Heritage, Volume 8, Number 2, Spring 1990 Page: 12
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Spanish Padres and French Fusils
Spanish and French Approaches to Native Peoples in Texas
By Kathleen Gilmore
W hat is now Texas ......
came close to being
a battleground between
powers-France and Spain.
Spain claimed the area because
of Cabeza de Vaca's long and
tough trek across it in the 1520s
and 30s. France claimed the
Mississippi River Valley and all
land drained by the river and its
tributaries by virtue of LaSalle's i
trip down the river in 1682.
Efforts to advance and hold the
borders were approached '
differently by the two powers.
Spain was to use the missionpresidio
system, while France
would use trade and the
promotion of Indian good will.
LaSalle's plan to control
his claim was to place a settlement
at the mouth of the Mis- Map
sissippi River. But he sailed on
past the mouth and landed
instead at Matagorda Bay in
Spain had neglected exploration and
settlement of Texas until suddenly it was
realized that LaSalle's settlement on
Garcitas Creek near Matagorda Bay might
give France an excuse to claim the territory
traversed by Cabeza de Vaca. LaSalle had
hidden his little colony from the
Spaniards, but not from the Indians. After
a long search it was finally found in 1689 by
Alonso de Leon. Most of the inhabitants
had been killed and the village sacked.
Even the tough Spanish soldiers seemed to
have been touched since one soldier wrote
a poem of lament.
The next year de Leon returned to the
village site, burned it and proceeded
eastward to establish missions in the Tejas
country on New Spain's eastern border.
This was the beginning in Texas of the
Spanish pattern of advancing and holding
the frontier with the mission-presidiovillage
system. These missions were
abandoned in 1693 because of lack of
supplies and the disinterest of the natives.
showing the Spanish-French border in the early eighteenth c
France now began placing colonies on
the Gulf Coast acting to hold the claims
LaSalle had made on the lower Mississippi
River. Frenchmen were also exploring the
rivers and making friends with the Indians.
In 1714 the colorful Louis Juchereau St.
Denis established a trading post on the Red
River among the Natchitoches Indians. St.
Denis promptly loaded his pack mules with
merchandise and headed for the newly
established Spanish fort, San Juan Bautista
on the Rio Grande. This trip was a blatant
commercial venture, spurred by Cadillac,
the governor of Louisiana, and abetted by
the Spanish Padre Hidalgo who wanted to
return to the missions of east Texas. It was
the beginning in Texas of the French
The Spanish response to the threat of
the French settlement of Natchitoches at
the door of their claimed border, was to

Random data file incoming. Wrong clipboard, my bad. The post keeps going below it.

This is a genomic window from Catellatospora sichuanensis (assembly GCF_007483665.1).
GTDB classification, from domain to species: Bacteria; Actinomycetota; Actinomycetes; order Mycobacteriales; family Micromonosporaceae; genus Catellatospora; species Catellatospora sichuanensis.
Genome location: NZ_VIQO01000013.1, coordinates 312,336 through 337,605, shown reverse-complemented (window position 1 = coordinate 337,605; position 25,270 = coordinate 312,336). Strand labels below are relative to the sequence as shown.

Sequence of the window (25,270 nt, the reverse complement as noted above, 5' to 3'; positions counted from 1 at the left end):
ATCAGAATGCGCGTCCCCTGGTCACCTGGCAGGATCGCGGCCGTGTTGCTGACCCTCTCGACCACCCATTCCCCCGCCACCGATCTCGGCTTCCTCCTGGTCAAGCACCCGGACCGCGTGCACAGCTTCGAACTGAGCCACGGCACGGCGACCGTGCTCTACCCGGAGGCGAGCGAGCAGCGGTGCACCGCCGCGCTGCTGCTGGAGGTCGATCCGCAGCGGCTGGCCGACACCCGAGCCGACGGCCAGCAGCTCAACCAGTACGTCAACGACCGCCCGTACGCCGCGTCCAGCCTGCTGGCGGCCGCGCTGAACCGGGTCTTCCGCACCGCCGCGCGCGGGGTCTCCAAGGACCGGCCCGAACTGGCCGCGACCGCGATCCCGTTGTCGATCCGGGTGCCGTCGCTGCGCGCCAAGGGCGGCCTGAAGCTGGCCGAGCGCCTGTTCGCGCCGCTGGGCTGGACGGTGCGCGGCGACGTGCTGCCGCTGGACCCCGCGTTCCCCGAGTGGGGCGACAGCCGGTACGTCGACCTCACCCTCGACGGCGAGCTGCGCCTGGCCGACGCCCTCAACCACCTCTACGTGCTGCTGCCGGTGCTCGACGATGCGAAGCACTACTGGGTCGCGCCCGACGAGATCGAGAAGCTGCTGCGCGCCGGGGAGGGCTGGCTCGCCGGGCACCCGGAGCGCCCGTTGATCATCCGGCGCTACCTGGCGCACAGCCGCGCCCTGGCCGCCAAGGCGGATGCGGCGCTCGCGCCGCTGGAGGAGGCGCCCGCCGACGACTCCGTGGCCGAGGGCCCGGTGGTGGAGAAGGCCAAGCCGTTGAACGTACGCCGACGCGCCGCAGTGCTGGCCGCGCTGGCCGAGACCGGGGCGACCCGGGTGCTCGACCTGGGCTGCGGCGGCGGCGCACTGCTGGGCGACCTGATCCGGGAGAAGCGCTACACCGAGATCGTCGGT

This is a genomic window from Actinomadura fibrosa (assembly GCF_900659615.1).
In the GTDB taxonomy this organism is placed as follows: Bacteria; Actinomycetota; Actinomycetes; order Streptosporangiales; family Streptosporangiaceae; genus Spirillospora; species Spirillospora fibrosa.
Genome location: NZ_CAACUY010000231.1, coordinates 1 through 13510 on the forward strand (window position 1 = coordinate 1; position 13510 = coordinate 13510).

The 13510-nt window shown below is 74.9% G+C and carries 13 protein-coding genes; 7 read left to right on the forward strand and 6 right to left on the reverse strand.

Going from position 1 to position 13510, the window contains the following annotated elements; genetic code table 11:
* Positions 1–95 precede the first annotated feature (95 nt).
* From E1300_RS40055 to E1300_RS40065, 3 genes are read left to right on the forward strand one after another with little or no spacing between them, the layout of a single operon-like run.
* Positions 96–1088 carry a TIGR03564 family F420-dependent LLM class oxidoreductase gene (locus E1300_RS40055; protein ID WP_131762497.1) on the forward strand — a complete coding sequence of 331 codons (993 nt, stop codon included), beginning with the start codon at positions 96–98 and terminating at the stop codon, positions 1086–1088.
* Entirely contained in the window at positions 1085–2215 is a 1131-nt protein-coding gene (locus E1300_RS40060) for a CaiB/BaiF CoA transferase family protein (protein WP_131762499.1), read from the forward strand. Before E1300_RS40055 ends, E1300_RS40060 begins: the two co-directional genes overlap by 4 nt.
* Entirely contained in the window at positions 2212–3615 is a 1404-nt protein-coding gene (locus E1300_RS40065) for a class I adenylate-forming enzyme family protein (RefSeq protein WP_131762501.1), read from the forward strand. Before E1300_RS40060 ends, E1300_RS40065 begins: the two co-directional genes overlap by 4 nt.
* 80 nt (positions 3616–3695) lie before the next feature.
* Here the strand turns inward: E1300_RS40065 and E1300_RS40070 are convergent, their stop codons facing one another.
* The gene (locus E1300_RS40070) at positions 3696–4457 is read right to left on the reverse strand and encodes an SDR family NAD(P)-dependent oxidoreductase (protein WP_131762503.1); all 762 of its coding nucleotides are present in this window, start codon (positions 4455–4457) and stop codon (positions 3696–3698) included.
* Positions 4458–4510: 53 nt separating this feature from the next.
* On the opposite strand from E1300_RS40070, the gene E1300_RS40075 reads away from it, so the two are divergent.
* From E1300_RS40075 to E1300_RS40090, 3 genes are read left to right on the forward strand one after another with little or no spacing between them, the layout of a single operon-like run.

send Domingo Ramon to east Texas,
guided by no other than St. Denis himself,
who in the meantime had married the
Spanish commander's granddaughter, to
establish missions along the
eastern frontier. This
entrada established six
missions and a presidio; one
of the missions-San
Miguel de Linares-was in
present-day Louisiana, about
twelve miles from the
French village of Natchitoches.
^^Si=s:' . C X0The Spaniards were
responding to a threat to
which St. Denis seemed
oblivious. It is difficult to tell
which side he was on. He
helped the Spaniards secure
their claimed territory but,
at the same time, had
brought his customers closer
to his home base where illicit
trading with them
would be easier.
century. Spain and France went
to war in the summer of
1719, and because of inadequate
the lack of Indian cooperation, and panic
after a mild show of aggression from
Natchitoches, the Spanish establishments
of east Texas were again abandoned, this
time for three years. It was in the spring of
that same year that the Frenchman Benard
de la Harpe ascended the Red River past
the Great Bend to establish a trading post
among the Nassonites. This village, one of
the Cadohadacho villages, had been
visited by some of the survivors of the
LaSalle colony in 1687 and by the
Spaniard, Teran, in 1691. Teran's orders to
establish missions were not carried out.
La Harpe was ordered to enter into
trade with the Spaniards of the province of
Texas, the Kingdom of Leon and New
Mexico. He wrote Father Marsillo a
humble, polite letter suggesting that the
opening of commerce with Natchitoches
and the Nassonite Post, where European
goods would be available at reasonable
prices, would benefit the conversion of
pagans.. La Harpe suggested that Father
Marsillo contact his friends in Paral, New
12 HERITAGE * SPRING 1990
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Texas Historical Foundation. Heritage, Volume 8, Number 2, Spring 1990, periodical, Spring 1990; Austin, Texas. (texashistory.unt.edu/ark:/67531/metapth45428/m1/12/: accessed May 22, 2018), University of North Texas Libraries, The Portal to Texas History, texashistory.unt.edu; crediting Texas Historical Foundation.